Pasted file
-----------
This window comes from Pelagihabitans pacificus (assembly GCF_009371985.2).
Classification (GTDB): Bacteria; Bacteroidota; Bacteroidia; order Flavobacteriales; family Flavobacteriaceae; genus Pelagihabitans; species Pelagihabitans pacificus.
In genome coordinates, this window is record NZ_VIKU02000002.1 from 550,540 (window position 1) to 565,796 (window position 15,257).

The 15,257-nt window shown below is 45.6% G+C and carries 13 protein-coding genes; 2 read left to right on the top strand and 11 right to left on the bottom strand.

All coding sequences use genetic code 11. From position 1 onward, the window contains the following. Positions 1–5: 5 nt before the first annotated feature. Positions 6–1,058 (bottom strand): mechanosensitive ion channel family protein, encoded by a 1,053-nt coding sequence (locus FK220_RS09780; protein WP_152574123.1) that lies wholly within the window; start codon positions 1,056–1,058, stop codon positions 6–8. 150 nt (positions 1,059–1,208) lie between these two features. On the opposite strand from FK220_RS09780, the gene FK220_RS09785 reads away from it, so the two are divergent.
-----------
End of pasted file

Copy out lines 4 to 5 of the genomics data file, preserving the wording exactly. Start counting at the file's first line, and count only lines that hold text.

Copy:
The 15,257-nt window shown below is 45.6% G+C and carries 13 protein-coding genes; 2 read left to right on the top strand and 11 right to left on the bottom strand.

All coding sequences use genetic code 11. From position 1 onward, the window contains the following. Positions 1–5: 5 nt before the first annotated feature. Positions 6–1,058 (bottom strand): mechanosensitive ion channel family protein, encoded by a 1,053-nt coding sequence (locus FK220_RS09780; protein WP_152574123.1) that lies wholly within the window; start codon positions 1,056–1,058, stop codon positions 6–8. 150 nt (positions 1,059–1,208) lie between these two features. On the opposite strand from FK220_RS09780, the gene FK220_RS09785 reads away from it, so the two are divergent.